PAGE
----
The name “Villa Imperiale” literally means “Imperial villa”. A magnificent example of a Renaissance residence in the Mannerist style, the villa is located right in the heart of the San Bartolo Park. The architectural complex was built in two distinct phases. The first phase dates back to the second half of the 15th century, when Alessandro Sforza commissioned, probably to Laurana or to Giorgio di Matteo from Sebenico, the construction of a defensive dwelling where it would have been possible, nonetheless, to devote oneself to leisure and to the take care of one’s soul. The villa carries the name “ Imperiale” because its first stone was laid in 1468 by Emperor Frederick III of Hasburg himself, while he was hosted in Pesaro by Alessandro Sforza during his second trip to Italy.

The transformation into an exclusive villa of delights, hence the second phase of construction, took place under the ruling of Francesco Maria I Della Rovere. Having regained the Duchy following the death of Pope Leo X, Francesco commissioned to the prestigious architect Girolamo Genga the addition of a new complex and the conversion of the residence into the perfect set for courtly life, thus having to fulfill the typical functions of the Renaissance court. Construction works were completed around 1541. They were carried out under the supervision of Alessandro’s wife, Eleonora Gonzaga, who commissioned Pietro Bembo to compose the texts of the inscriptions decorating the external façade and main courtyard of the villa. As part of his intervention, Genga raised the watchtower and reinforced some of the loggias of the Sforza courtyard; he also took care of the interior decorations of the villa, appointing a number of prestigious artists of the time, such as Dosso and Battista Dossi, Raffaellino del Colle, Bronzino, Camillo Mantovano and others.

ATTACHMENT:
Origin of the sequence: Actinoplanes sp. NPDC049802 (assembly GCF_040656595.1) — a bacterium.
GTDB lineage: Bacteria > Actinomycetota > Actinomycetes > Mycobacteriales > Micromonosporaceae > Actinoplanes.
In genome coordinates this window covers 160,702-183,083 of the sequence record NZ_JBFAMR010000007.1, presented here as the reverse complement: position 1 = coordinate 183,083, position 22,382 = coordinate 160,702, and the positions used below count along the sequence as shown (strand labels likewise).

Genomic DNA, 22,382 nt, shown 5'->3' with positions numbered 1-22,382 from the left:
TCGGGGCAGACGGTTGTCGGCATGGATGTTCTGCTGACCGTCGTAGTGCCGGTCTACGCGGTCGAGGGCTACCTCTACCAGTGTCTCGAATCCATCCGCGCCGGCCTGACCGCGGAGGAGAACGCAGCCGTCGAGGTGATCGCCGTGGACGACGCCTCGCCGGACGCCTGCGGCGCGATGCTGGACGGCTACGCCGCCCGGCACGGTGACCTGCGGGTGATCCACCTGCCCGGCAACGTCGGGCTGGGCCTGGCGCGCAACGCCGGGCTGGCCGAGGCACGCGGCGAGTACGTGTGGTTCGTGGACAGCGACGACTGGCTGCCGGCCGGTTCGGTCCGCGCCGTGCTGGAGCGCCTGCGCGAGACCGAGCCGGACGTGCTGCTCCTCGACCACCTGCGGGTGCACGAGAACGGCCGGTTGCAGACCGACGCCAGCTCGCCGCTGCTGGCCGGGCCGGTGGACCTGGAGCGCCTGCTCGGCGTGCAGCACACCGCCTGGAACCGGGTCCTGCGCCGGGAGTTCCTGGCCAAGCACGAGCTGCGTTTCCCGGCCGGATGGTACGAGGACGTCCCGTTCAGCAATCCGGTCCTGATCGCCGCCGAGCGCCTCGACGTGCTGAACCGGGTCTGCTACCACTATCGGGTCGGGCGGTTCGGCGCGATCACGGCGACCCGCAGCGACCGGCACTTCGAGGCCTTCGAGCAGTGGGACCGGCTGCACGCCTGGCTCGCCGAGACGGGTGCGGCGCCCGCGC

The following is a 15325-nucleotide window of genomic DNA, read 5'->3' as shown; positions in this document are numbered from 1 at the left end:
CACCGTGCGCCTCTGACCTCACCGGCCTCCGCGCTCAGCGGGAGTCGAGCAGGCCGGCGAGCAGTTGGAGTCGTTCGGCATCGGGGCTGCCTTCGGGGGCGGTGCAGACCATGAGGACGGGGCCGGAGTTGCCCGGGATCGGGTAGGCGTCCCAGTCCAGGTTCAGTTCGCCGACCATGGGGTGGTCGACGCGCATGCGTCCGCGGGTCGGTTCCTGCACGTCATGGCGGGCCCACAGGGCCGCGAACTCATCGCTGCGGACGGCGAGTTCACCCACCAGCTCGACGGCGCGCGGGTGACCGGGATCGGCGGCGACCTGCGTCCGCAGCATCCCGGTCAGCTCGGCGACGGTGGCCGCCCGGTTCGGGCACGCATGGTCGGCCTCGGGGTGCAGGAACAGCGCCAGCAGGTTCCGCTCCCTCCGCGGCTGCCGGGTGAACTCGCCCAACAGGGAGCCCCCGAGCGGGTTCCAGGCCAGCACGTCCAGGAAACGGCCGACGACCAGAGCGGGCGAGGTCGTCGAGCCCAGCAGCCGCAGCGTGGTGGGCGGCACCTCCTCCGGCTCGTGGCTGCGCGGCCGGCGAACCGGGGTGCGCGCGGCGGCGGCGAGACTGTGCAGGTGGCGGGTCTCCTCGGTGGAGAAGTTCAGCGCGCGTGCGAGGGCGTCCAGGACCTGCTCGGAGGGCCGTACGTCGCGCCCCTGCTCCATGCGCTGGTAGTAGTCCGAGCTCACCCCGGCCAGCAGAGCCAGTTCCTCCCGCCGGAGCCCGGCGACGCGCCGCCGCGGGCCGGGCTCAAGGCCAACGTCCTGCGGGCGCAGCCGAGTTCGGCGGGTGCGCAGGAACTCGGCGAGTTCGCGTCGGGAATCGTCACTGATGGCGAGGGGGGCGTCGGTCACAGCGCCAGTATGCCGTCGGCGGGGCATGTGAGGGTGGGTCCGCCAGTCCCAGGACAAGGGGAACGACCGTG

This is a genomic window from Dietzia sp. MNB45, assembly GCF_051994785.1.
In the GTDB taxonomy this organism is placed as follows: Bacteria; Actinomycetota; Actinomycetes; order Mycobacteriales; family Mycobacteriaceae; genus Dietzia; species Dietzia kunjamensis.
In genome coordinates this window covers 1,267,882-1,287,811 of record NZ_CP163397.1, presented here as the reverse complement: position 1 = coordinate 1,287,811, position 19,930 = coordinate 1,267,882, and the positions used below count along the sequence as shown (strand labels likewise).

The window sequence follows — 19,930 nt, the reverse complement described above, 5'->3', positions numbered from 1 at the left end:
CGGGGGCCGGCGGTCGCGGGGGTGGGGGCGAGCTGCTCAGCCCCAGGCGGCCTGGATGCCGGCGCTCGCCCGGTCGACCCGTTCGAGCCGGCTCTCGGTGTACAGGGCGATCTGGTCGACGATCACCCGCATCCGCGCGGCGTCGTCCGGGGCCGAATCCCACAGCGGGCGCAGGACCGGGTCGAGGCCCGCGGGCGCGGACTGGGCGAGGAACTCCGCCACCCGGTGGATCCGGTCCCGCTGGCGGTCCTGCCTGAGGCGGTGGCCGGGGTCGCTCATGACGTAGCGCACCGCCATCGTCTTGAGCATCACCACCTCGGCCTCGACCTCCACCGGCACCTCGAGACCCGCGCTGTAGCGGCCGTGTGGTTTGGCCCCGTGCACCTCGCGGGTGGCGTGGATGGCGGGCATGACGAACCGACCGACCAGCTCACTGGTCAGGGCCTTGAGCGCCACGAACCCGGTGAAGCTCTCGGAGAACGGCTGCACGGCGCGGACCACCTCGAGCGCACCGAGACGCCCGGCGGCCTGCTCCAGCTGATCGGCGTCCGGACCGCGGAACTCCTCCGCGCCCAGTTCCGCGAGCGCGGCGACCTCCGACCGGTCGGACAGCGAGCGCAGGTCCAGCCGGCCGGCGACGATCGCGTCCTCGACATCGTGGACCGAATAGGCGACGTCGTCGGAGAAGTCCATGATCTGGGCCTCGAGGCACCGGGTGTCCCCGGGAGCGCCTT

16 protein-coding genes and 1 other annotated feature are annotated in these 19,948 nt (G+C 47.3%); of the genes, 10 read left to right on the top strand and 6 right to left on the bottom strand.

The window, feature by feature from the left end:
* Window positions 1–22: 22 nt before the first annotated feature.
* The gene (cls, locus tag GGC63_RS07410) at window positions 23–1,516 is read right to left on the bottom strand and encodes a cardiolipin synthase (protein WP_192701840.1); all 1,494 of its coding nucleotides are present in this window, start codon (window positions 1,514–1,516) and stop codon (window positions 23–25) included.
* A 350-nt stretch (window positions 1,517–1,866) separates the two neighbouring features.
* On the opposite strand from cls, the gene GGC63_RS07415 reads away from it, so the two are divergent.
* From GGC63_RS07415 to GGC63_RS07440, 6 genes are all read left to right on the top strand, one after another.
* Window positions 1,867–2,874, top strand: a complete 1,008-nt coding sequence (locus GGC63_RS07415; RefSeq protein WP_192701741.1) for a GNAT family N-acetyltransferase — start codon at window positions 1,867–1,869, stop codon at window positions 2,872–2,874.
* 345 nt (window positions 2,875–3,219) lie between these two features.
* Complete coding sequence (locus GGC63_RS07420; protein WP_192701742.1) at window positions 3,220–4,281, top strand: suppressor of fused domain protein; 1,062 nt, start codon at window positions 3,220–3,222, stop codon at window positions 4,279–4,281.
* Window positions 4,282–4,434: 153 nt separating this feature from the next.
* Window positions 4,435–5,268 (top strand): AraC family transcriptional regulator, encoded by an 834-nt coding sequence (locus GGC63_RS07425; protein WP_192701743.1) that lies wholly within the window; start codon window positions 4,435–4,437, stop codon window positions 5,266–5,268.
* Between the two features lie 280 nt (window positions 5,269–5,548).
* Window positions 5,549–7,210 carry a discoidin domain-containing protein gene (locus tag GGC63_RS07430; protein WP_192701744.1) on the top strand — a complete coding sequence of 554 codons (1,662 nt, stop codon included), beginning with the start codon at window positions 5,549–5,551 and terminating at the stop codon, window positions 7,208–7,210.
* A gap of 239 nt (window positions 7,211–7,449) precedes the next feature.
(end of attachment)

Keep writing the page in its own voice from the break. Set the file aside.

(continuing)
The domain of Villa Imperiale stretches through a four-level terraced field, in harmony with the natural slope of the hill on which it is located. Walls surround the propriety. The upper levels are mainly gardens, which are then surrounded by over 35 hectares of forest. The structure of these gardens reflects common taste during the Renaissance, with an abundance of fragrant and precious arboreal essences such as laurel, myrtle, rosemary, together with boxwood, vines, cedars, lemons and oranges. The two lower levels of the gardens were considered the area where courtly life had to take place. Over the years, they surely hosted many writers and artists, including Tiziano and Pietro Aretino, Torquato Tasso, Baldassarre Castiglione and Pietro Bembo. In one of his writings, Pietro Bembo describes the villa as “conducted with true science of art, and in ancient ways and through beautiful and graceful inventions, both of which seem to have been made modern”.

The structure, emerging little by little amidst the vegetation, wonderfully expresses his designer’s desire to form a perfect symbiosis between the villa and its surrounding. Evidence of this are the many paths and trails connecting Villa Imperiale to the other Roveresque villas through the woods.